Joseph Tatei, a worker at the Tema port expansion project, sits with a rubber bullet he found after police officers shot them in order to disperse protesting workers. Photo: Joy Notoma

Joseph Tatei, a worker at the Tema port expansion project, sits with a rubber bullet he found after police officers shot them in order to disperse protesting workers. Photo: Joy Notoma

Driving along the highway that leads to Tema, the coastal town 30 miles south of Ghana’s capital, the odor of diesel, emitted by countless trucks, is overwhelming. Construction cranes, fishing boats, and freight ships, along with numerous men in neon orange work vests, are among the first hints of the Chinese-funded port project taking place there.


Besides the pungent fumes and the sound of construction, nothing seems amiss. It is not unlike a scene one may find at construction sites across the globe. But the humdrum belies the months of turmoil that befell workers for months this year.


On the face of it, workers’ rights and employment issues in Ghana have taken a positive turn in  the past year. In 2016, after a workers’ strike, the government raised the minimum wage for government employees by 10%. When President Nana Addo Kuffour took office in January, he had a strong plan for private sector job creation and rural development, and many of his plans involve billion dollar Chinese investments and partnerships. With the advent of Chinese industrial projects across the West African nation, employment opportunities for Ghanaians have flourished.

One project- a $1.5 billion expansion of a port in southern Ghana, partly funded by a private Chinese company- will be the largest port in West Africa when it is complete. Approximately 5,000 Ghanaians work on the port in Tema.

But work on the port has been far from the ideal employment opportunity that many of the workers envisioned. Port workers in Tema complained of unfair treatment, citing offenses from hazardous work conditions to unreasonable commutes, and protested for three months this year. The demands were met with brutality and very little progress. The plight of these workers raises the question of whether new opportunities in infrastructure, largely funded by private Chinese companies, really result in better lives for the people.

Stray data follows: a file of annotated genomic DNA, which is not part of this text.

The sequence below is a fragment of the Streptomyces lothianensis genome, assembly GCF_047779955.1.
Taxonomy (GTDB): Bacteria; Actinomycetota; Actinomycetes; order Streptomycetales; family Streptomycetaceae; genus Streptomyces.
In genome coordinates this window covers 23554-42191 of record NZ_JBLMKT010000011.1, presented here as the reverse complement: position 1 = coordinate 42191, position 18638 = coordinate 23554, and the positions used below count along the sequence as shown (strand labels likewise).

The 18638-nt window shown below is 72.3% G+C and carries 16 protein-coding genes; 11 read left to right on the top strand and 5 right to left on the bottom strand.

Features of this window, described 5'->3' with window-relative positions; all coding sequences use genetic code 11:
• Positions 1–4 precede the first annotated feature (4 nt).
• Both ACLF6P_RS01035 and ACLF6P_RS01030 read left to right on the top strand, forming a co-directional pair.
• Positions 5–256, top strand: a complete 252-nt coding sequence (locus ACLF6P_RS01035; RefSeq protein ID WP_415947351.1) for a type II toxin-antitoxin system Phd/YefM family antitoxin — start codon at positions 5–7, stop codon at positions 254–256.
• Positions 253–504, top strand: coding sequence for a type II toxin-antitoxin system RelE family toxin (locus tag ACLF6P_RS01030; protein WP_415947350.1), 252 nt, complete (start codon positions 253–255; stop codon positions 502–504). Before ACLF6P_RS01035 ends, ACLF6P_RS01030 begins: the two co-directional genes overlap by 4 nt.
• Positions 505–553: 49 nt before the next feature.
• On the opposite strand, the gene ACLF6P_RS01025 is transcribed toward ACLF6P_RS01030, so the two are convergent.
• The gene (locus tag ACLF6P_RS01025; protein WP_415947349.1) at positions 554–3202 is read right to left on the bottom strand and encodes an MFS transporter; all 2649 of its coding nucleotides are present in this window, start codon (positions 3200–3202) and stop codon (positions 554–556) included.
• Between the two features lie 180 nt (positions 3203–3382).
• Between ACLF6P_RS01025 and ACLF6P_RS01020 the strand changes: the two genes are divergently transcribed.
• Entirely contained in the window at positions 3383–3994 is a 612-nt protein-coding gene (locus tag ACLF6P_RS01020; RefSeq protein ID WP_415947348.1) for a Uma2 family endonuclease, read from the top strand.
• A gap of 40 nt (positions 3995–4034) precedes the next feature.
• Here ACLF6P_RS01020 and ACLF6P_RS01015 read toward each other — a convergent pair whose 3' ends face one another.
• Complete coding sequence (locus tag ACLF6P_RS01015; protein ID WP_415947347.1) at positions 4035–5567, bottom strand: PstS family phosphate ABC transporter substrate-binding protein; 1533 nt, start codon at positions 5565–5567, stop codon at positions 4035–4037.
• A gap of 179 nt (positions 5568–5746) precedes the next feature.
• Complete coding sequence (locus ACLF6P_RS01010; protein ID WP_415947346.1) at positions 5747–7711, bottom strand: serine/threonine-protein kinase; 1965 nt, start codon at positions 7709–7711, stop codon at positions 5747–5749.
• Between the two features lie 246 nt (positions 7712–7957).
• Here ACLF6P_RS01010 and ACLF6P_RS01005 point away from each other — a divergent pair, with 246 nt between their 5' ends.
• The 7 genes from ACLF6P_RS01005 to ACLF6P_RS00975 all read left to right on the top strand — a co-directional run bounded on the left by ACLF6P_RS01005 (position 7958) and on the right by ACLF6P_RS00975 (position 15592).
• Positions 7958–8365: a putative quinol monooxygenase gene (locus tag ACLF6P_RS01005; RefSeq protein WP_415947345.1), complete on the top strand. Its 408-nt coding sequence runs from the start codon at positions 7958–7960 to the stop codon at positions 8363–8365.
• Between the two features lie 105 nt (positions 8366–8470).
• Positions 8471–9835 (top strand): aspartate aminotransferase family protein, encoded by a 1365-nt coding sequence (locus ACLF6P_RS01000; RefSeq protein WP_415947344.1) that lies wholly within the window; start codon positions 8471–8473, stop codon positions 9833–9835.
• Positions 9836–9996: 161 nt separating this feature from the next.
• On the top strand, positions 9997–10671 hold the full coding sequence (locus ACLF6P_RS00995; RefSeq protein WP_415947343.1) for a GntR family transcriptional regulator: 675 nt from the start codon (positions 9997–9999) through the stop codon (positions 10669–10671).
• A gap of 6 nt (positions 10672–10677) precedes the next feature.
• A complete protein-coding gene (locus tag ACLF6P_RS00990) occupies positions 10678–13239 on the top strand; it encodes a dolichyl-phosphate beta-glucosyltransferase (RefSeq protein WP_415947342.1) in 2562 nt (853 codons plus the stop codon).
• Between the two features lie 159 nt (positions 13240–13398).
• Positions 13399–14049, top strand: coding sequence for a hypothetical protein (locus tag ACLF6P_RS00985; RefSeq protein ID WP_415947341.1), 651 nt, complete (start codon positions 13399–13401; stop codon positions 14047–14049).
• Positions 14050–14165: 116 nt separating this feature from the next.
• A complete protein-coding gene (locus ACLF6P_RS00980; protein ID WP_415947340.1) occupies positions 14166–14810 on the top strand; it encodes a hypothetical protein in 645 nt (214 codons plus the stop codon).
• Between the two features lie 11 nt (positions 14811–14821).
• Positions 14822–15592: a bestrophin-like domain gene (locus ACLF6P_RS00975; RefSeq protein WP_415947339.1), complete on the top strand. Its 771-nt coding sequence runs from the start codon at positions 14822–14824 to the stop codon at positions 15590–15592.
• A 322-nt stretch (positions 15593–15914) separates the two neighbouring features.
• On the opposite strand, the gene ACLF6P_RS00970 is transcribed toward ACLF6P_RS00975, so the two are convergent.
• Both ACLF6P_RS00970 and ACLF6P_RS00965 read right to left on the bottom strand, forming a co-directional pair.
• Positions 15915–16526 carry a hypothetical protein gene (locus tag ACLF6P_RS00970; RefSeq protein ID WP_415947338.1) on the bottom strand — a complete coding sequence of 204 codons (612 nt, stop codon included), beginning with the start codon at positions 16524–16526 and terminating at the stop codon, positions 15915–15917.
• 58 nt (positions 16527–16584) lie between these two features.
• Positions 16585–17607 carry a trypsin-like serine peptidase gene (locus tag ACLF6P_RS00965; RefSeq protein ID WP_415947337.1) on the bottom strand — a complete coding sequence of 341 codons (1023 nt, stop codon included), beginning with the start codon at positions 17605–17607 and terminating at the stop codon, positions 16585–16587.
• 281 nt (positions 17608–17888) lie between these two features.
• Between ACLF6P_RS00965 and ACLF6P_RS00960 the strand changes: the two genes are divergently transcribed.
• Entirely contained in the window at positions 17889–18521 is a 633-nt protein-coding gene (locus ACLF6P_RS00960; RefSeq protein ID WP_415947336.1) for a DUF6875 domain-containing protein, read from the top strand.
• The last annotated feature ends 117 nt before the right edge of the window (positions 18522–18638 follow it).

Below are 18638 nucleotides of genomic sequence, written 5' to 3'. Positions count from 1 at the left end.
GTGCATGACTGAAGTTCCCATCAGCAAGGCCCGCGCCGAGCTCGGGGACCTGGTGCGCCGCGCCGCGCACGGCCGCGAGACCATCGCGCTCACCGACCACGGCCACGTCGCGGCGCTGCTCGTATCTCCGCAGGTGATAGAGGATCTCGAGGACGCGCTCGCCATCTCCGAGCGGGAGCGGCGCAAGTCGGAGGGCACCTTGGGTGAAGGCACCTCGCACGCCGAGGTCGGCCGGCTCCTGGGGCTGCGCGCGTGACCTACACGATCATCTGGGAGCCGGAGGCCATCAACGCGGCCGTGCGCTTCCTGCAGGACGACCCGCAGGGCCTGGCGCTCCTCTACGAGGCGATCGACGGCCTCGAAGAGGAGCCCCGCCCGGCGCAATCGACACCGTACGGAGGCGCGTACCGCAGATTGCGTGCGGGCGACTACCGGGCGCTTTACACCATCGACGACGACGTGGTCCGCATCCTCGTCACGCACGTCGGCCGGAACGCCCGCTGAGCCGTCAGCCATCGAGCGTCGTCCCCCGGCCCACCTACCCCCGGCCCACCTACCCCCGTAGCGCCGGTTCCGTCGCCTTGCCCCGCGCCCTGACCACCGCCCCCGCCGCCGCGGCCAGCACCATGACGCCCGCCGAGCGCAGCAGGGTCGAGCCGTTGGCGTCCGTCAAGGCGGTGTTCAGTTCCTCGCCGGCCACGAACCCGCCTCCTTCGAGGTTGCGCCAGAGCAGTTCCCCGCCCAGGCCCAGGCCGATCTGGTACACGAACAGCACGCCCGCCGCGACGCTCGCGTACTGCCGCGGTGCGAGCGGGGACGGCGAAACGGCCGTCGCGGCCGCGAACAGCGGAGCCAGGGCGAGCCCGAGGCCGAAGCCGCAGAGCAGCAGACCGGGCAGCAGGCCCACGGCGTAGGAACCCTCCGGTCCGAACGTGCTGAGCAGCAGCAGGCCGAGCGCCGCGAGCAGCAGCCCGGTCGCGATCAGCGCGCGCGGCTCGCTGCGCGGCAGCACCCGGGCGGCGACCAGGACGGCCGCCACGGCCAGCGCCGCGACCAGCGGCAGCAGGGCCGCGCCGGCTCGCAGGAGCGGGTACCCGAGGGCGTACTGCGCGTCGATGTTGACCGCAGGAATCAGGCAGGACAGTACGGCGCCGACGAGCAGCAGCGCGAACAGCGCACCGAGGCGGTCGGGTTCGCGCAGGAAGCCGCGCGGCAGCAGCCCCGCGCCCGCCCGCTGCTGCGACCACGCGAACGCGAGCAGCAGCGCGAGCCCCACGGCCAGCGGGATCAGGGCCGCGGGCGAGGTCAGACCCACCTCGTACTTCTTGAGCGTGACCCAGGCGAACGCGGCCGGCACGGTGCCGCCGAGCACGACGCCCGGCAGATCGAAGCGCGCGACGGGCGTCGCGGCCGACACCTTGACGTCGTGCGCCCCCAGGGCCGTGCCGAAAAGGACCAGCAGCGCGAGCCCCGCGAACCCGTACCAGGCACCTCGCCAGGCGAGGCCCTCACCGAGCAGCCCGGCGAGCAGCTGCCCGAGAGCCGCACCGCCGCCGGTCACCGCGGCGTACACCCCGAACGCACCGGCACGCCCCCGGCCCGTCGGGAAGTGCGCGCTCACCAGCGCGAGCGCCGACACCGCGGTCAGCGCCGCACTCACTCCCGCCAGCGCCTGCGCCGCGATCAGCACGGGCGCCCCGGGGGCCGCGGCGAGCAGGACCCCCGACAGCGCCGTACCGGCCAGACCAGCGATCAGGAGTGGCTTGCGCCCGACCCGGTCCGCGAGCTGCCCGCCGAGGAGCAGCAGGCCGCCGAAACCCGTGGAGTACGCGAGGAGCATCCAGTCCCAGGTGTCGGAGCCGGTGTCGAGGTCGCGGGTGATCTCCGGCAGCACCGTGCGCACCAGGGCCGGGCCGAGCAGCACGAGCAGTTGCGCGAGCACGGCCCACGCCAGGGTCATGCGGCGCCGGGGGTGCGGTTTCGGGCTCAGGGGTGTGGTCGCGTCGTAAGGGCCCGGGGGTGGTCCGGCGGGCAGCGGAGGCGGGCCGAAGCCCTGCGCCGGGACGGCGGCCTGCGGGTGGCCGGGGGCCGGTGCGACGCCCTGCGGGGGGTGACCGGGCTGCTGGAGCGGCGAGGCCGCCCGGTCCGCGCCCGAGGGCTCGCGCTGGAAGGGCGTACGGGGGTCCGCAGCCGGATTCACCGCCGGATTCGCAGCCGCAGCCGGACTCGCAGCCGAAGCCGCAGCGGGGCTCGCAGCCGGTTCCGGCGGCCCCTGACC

James Kingsley, a 23 year old former port worker who lives in Tema, said he wanted the job because he thought that at $45 a month, it paid better than other jobs he’d had. But soon he realized that with the rising cost of living in Ghana, he was struggling just to make ends meet. He was also worried about injuries on the job which could result in medical care that he could not afford.

According to the workers, Chinese employees at the harbor are shuttled to work every day on a company-provided bus; they receive health benefits and paid vacation time. On the other hand, Ghanaians make long commutes on tro-tros (public mini-buses filled to capacity)  and work in hazardous conditions with no health insurance.

Opoku Emmanuel, an excavation operator, who has been on the project for two months, described the strike-locally known as a “tools down-” that happened in June as an unavoidable response to the company’s unfair treatment. When he received less pay than the $45 per month he was promised, Emmanuel thought he simply misunderstood the terms of his pay. But when he realized that he and other workers were employed by a third party, they demanded the wages they were promised and stated that they wanted to be employed by the “parent” company, not a third party subsidiary.